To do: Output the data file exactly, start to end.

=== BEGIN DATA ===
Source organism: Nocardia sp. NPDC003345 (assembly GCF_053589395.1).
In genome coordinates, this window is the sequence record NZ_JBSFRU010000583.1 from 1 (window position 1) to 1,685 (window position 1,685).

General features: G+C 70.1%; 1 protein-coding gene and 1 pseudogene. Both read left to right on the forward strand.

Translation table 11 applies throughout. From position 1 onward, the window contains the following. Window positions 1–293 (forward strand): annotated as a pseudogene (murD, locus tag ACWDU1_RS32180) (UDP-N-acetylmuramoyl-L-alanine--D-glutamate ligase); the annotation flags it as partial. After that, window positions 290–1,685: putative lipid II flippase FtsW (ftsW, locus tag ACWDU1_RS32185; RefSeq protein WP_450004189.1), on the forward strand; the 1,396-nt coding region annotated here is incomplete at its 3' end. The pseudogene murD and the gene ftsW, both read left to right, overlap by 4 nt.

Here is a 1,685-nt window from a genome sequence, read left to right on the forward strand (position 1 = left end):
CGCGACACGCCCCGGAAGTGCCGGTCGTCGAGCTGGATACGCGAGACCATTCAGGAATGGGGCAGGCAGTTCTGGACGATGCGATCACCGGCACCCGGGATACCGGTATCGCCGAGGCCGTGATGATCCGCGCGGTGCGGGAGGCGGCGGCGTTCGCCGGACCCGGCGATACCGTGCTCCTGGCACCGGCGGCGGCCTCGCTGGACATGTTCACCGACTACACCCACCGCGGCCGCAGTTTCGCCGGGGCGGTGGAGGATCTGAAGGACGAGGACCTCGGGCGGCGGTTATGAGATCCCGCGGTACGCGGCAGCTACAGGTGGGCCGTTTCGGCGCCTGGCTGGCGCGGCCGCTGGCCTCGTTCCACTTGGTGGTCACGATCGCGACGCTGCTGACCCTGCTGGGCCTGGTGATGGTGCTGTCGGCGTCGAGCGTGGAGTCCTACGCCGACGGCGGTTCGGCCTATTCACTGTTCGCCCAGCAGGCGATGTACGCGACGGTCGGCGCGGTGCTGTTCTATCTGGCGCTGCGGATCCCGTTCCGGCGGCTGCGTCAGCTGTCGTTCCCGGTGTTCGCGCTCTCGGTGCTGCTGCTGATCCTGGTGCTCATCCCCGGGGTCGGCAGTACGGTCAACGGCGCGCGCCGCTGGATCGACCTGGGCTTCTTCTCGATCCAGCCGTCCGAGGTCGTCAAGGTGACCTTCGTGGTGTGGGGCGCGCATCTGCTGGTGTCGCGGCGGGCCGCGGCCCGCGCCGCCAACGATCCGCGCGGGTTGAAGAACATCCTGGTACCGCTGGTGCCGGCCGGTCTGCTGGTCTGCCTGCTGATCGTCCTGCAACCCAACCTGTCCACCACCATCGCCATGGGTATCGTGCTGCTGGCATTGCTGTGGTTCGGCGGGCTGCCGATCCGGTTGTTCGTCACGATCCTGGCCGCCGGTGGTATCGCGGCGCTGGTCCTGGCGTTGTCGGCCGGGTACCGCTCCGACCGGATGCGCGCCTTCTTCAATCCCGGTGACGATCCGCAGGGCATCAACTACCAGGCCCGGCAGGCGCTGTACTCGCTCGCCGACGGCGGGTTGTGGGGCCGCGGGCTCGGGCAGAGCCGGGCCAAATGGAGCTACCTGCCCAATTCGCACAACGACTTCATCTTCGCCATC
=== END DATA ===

Source organism: Nocardia sp. NPDC003345 (assembly GCF_053589395.1).
In genome coordinates, this window is the sequence record NZ_JBSFRU010000583.1 from 1 (window position 1) to 1,685 (window position 1,685).

General features: G+C 70.1%; 1 protein-coding gene and 1 pseudogene. Both read left to right on the forward strand.

Translation table 11 applies throughout. From position 1 onward, the window contains the following. Window positions 1–293 (forward strand): annotated as a pseudogene (murD, locus tag ACWDU1_RS32180) (UDP-N-acetylmuramoyl-L-alanine--D-glutamate ligase); the annotation flags it as partial. After that, window positions 290–1,685: putative lipid II flippase FtsW (ftsW, locus tag ACWDU1_RS32185; RefSeq protein WP_450004189.1), on the forward strand; the 1,396-nt coding region annotated here is incomplete at its 3' end. The pseudogene murD and the gene ftsW, both read left to right, overlap by 4 nt.

Here is a 1,685-nt window from a genome sequence, read left to right on the forward strand (position 1 = left end):
CGCGACACGCCCCGGAAGTGCCGGTCGTCGAGCTGGATACGCGAGACCATTCAGGAATGGGGCAGGCAGTTCTGGACGATGCGATCACCGGCACCCGGGATACCGGTATCGCCGAGGCCGTGATGATCCGCGCGGTGCGGGAGGCGGCGGCGTTCGCCGGACCCGGCGATACCGTGCTCCTGGCACCGGCGGCGGCCTCGCTGGACATGTTCACCGACTACACCCACCGCGGCCGCAGTTTCGCCGGGGCGGTGGAGGATCTGAAGGACGAGGACCTCGGGCGGCGGTTATGAGATCCCGCGGTACGCGGCAGCTACAGGTGGGCCGTTTCGGCGCCTGGCTGGCGCGGCCGCTGGCCTCGTTCCACTTGGTGGTCACGATCGCGACGCTGCTGACCCTGCTGGGCCTGGTGATGGTGCTGTCGGCGTCGAGCGTGGAGTCCTACGCCGACGGCGGTTCGGCCTATTCACTGTTCGCCCAGCAGGCGATGTACGCGACGGTCGGCGCGGTGCTGTTCTATCTGGCGCTGCGGATCCCGTTCCGGCGGCTGCGTCAGCTGTCGTTCCCGGTGTTCGCGCTCTCGGTGCTGCTGCTGATCCTGGTGCTCATCCCCGGGGTCGGCAGTACGGTCAACGGCGCGCGCCGCTGGATCGACCTGGGCTTCTTCTCGATCCAGCCGTCCGAGGTCGTCAAGGTGACCTTCGTGGTGTGGGGCGCGCATCTGCTGGTGTCGCGGCGGGCCGCGGCCCGCGCCGCCAACGATCCGCGCGGGTTGAAGAACATCCTGGTACCGCTGGTGCCGGCCGGTCTGCTGGTCTGCCTGCTGATCGTCCTGCAACCCAACCTGTCCACCACCATCGCCATGGGTATCGTGCTGCTGGCATTGCTGTGGTTCGGCGGGCTGCCGATCCGGTTGTTCGTCACGATCCTGGCCGCCGGTGGTATCGCGGCGCTGGTCCTGGCGTTGTCGGCCGGGTACCGCTCCGACCGGATGCGCGCCTTCTTCAATCCCGGTGACGATCCGCAGGGCATCAACTACCAGGCCCGGCAGGCGCTGTACTCGCTCGCCGACGGCGGGTTGTGGGGCCGCGGGCTCGGGCAGAGCCGGGCCAAATGGAGCTACCTGCCCAATTCGCACAACGACTTCATCTTCGCCATC